Tuesday: ravioli (they can be easily scooped out of boiling water!) with tomato sauce and sauteed spinach. From the list of ravioli above, I’ll probably buy the Eat Nice brand, as it’s available at our local food co-op. <—that’s a win-win.

Wednesday: I’ll pick from this list of vegan breakfast sandwiches and add a fruit salad, probably splurging on a pre-cut one (something we never do)

Thursday: more veggie burgers with roasted cauliflower

Friday: blueberry pancakes and soy sausage

Wish us luck. Or come help us out. 🙂

 

A Big Change

In November of 2002, at my parent’s house on Corona Street in Eugene, Oregon, I packed two big U-Haul boxes. One contained my clothes and some bedding, the other contained supplies for my cat, Max. My dad drove Max and me and my boxes to the Portland airport, where I walked through security with her in my arms and tears in my eyes. Vicki picked us up in Norfolk, Virginia later that same night and thus began my life on the east coast.

Fifteen years later, I’m headed home. Back to Eugene, to that same street on which I packed my boxes all those years ago, albeit a different house. This time, I’ll make the journey with my husband, son, our two dogs, two cats, and a truck full of what-remains-after-the-necessary-downsizing.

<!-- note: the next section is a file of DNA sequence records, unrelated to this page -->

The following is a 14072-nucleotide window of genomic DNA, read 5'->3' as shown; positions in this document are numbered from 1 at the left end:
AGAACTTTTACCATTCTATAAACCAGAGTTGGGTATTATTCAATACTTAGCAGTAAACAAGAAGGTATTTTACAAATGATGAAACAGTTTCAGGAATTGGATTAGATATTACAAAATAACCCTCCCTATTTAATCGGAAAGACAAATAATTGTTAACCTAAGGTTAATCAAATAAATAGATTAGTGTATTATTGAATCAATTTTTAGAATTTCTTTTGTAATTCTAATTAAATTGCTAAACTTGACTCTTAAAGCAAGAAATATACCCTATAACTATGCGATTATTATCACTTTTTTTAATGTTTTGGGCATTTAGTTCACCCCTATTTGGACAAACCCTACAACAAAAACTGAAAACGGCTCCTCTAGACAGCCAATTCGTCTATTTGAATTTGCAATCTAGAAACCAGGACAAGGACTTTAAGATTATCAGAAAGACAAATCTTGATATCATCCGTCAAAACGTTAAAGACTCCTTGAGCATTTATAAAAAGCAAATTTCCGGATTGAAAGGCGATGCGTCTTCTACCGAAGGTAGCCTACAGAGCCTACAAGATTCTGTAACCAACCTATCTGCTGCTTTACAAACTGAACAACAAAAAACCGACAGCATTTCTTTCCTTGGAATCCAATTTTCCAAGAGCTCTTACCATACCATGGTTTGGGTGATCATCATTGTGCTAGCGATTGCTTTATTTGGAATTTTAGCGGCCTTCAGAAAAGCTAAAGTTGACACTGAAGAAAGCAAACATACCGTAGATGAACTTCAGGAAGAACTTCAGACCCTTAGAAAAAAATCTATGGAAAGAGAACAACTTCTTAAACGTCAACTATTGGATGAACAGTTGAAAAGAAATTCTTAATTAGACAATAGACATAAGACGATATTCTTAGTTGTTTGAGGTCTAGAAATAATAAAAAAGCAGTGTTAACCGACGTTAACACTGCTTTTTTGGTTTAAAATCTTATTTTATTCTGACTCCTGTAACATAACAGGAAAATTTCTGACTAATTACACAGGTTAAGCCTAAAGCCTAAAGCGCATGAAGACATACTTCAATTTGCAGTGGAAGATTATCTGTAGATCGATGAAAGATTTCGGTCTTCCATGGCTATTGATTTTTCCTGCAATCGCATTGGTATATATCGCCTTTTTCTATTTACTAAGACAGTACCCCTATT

It’s incredibly bittersweet. We’re going to be much closer to my family (most of them) and much farther from Giehl’s. Isaiah doesn’t remember living anywhere except Philadelphia, and is pretty crushed to be leaving his friends. I’ve assured him that with relative frequency, he’ll be able to accompany me on work trips back east, and FaceTime was made for situations just like this. We’re leaving behind a church community that felt like home from the first day. I’ll miss hiking and running in the Wissahickon with amazingly supportive neighborhood friends, carpooling with Kristyn, book club, being ladies-who-lunch with Beth, and much, much more (not necessarily in that order).

I’m grateful that I’ll be able to keep my job after the move, that I’ll continue to be able to do work that I love and that is much needed. I’m grateful that the friends I’ve been able to tell in person have been supportive and are making plans to visit. I’m excited to see what new connections I’ll make on the west coast, what people I’ll be able to meet and partner with who might have otherwise flown under my east-coast-focused radar. I’m filled with joy and anticipation knowing I’ll be just an hour away from the Oregon coast, the place at which my heart feels totally at rest. And I’m so, so happy that we’ll be able to share day-to-day life with my mother and brother.

But the joy and gratitude and overwhelm is tempered by a palpable, sharp grief, at least for now.

If we are east coast friends, I hope we can stay connected in a meaningful way. I hope we can have a meal together when I’m in town and that you will text me West Wing gifs in the middle of the day just because. And I hope you know you’ll always have a place to stay on Corona Street.